While organising the talks for Software Freedom Day in Melbourne this year, I tried to put a lot of emphasis on having talks that would be accessible for people who are not already part of computing culture.
I was thinking later about why this was so important to me (after all, the vast majority of attendees would actually be people who have some idea what the phrase “software freedom” means), and it crystallised for me when I watched this video of Bill Thompson on the ’10 cultures’ problem. Bill Thompson is a UK “technology commentator” and the talk description is It’s fifty years since CP Snow’s famous lecture on the Two Cultures – science and literature. We seem to have a different divide these days, between ‘people like us’ and the rest. What might be done about this? (People like us = geeks, BTW. It was a tech conference.) His talk only goes for about 15 minutes (the rest of the video is questions), so do have a look.
Thompson remarks that “Very few people are functionally literate in code”, and points out an example of the result of this:
The debate about ID cards is a classic example, where those who do not understand the problem have been allowed to focus on the issue of the card itself instead of the National Identity Register. Which means nearly all of the politicking about it… they don’t actually count for very much, because they don’t go to the heart of the system. But very few journalists, very few commentators, very new ordinary citizens, are capable of the systems thinking.
It is not hard to think of other examples: Electronic voting systems. Yahoo capitulating to the Chinese government. Twitter/mobiles and rapid mobilisations for political purposes. DRM in e-book readers. Open standards and formats. Copyright reform in a digital age.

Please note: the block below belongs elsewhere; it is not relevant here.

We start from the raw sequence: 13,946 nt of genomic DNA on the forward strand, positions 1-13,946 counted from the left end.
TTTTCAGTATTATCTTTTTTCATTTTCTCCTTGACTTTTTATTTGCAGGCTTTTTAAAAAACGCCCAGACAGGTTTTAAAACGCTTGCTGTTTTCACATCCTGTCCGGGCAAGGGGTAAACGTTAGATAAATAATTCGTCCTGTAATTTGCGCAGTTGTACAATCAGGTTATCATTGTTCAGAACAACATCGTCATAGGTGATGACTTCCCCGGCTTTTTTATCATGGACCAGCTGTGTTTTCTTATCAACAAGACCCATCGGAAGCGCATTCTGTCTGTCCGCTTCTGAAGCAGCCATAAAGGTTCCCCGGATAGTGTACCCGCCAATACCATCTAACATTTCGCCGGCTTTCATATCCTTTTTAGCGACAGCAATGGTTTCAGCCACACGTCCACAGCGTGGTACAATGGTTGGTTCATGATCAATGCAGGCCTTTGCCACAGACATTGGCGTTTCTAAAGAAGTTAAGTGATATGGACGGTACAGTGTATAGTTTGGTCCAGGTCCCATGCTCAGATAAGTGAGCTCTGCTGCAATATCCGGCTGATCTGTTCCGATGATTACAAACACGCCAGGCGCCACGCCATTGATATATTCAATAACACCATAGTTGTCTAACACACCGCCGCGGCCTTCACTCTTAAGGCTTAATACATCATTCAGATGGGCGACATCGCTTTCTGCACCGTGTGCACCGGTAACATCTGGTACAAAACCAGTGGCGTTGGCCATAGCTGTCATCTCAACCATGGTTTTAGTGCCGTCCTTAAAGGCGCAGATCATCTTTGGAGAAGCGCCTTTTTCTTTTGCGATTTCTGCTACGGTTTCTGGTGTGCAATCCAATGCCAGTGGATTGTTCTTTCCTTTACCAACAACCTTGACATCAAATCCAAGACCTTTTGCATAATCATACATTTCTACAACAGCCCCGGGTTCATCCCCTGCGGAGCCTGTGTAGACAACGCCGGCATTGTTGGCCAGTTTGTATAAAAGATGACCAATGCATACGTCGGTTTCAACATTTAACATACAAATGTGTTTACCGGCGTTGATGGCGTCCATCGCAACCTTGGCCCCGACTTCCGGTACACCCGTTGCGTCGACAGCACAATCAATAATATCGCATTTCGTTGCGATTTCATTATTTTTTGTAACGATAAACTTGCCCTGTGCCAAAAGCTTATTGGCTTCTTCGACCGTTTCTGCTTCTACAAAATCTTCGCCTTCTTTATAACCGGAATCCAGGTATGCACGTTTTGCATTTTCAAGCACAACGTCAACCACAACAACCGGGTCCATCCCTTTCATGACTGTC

He proposes to replace ICT classes with programming classes, bringing up dinner party conversations about Python, and introducing pop culture role models (“Buffer the overflow slayer” anyone?), to help people feel that code and programming are fundamental parts of everyone’s culture.
Understanding code has certainly changed my life. It’s a very powerful kind of knowledge — powerful and dangerous. Everyone should have a chance to experience that power if they want to!
So here is a video from SFD/melb 2009:
The talks were well attended and whenever I sat in on one for more than a few seconds, I was impressed by the speaker’s enthusiasm or the audience’s attention.
Thank you to Wen Lin, Ben Sturmfels, Daniel Jitnah, Minh Nguyen, Tansel Ersavas, Andrew Thornton, Tony Forster, Joseph Wojciechowski, Simon Hobbs and Duana Stanley for their excellent talks. Also thank you to Kathy Reid, Andy Gelme (and helpers) and Donna Benjamin (like she wasn’t busy enough!) for their popular tutorials/workshops. I was super impressed that you were all so awesome.
Thank you to volunteers who stood or sat around answering questions and handing out CDs: Jiri, Ben, Tony, Wen, Anne, Andy, Jason, Andrea… and others I’ve forgotten I’m sure.
And of course, a huge thank you to the MelbPC Melbourne PC User Group, who have such awesome facilities and friendly members!